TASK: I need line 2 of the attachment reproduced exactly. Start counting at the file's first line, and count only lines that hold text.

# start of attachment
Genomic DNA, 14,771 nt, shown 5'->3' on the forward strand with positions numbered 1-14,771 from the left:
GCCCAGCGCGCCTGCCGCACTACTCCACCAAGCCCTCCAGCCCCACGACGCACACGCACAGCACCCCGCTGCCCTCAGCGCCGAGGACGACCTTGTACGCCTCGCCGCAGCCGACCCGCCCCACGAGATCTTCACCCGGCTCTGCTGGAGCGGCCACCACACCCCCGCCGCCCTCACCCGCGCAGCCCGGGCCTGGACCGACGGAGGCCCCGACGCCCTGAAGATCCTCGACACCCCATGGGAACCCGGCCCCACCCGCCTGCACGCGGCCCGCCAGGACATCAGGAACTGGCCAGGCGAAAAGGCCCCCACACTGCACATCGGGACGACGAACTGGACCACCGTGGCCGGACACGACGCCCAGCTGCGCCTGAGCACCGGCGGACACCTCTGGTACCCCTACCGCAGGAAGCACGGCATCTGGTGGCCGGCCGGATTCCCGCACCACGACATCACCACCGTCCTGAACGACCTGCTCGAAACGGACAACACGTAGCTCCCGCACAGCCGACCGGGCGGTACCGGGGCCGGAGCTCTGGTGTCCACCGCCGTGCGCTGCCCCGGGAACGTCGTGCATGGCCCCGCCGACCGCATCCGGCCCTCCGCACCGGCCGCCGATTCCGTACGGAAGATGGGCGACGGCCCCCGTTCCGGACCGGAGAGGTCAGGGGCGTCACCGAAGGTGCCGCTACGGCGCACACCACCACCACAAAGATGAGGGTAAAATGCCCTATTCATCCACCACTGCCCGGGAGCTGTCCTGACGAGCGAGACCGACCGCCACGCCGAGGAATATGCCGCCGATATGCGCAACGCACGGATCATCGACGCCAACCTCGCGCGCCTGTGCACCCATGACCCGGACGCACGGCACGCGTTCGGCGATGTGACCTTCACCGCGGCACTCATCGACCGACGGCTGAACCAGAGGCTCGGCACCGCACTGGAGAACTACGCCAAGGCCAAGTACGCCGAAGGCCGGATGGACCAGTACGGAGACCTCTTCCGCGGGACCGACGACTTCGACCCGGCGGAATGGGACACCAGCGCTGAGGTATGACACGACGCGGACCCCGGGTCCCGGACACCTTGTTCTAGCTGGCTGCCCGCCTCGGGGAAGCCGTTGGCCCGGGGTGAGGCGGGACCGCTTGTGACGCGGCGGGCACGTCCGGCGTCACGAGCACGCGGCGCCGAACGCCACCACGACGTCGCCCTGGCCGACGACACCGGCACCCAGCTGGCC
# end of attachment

GCCCAGCGCGCCTGCCGCACTACTCCACCAAGCCCTCCAGCCCCACGACGCACACGCACAGCACCCCGCTGCCCTCAGCGCCGAGGACGACCTTGTACGCCTCGCCGCAGCCGACCCGCCCCACGAGATCTTCACCCGGCTCTGCTGGAGCGGCCACCACACCCCCGCCGCCCTCACCCGCGCAGCCCGGGCCTGGACCGACGGAGGCCCCGACGCCCTGAAGATCCTCGACACCCCATGGGAACCCGGCCCCACCCGCCTGCACGCGGCCCGCCAGGACATCAGGAACTGGCCAGGCGAAAAGGCCCCCACACTGCACATCGGGACGACGAACTGGACCACCGTGGCCGGACACGACGCCCAGCTGCGCCTGAGCACCGGCGGACACCTCTGGTACCCCTACCGCAGGAAGCACGGCATCTGGTGGCCGGCCGGATTCCCGCACCACGACATCACCACCGTCCTGAACGACCTGCTCGAAACGGACAACACGTAGCTCCCGCACAGCCGACCGGGCGGTACCGGGGCCGGAGCTCTGGTGTCCACCGCCGTGCGCTGCCCCGGGAACGTCGTGCATGGCCCCGCCGACCGCATCCGGCCCTCCGCACCGGCCGCCGATTCCGTACGGAAGATGGGCGACGGCCCCCGTTCCGGACCGGAGAGGTCAGGGGCGTCACCGAAGGTGCCGCTACGGCGCACACCACCACCACAAAGATGAGGGTAAAATGCCCTATTCATCCACCACTGCCCGGGAGCTGTCCTGACGAGCGAGACCGACCGCCACGCCGAGGAATATGCCGCCGATATGCGCAACGCACGGATCATCGACGCCAACCTCGCGCGCCTGTGCACCCATGACCCGGACGCACGGCACGCGTTCGGCGATGTGACCTTCACCGCGGCACTCATCGACCGACGGCTGAACCAGAGGCTCGGCACCGCACTGGAGAACTACGCCAAGGCCAAGTACGCCGAAGGCCGGATGGACCAGTACGGAGACCTCTTCCGCGGGACCGACGACTTCGACCCGGCGGAATGGGACACCAGCGCTGAGGTATGACACGACGCGGACCCCGGGTCCCGGACACCTTGTTCTAGCTGGCTGCCCGCCTCGGGGAAGCCGTTGGCCCGGGGTGAGGCGGGACCGCTTGTGACGCGGCGGGCACGTCCGGCGTCACGAGCACGCGGCGCCGAACGCCACCACGACGTCGCCCTGGCCGACGACACCGGCACCCAGCTGGCC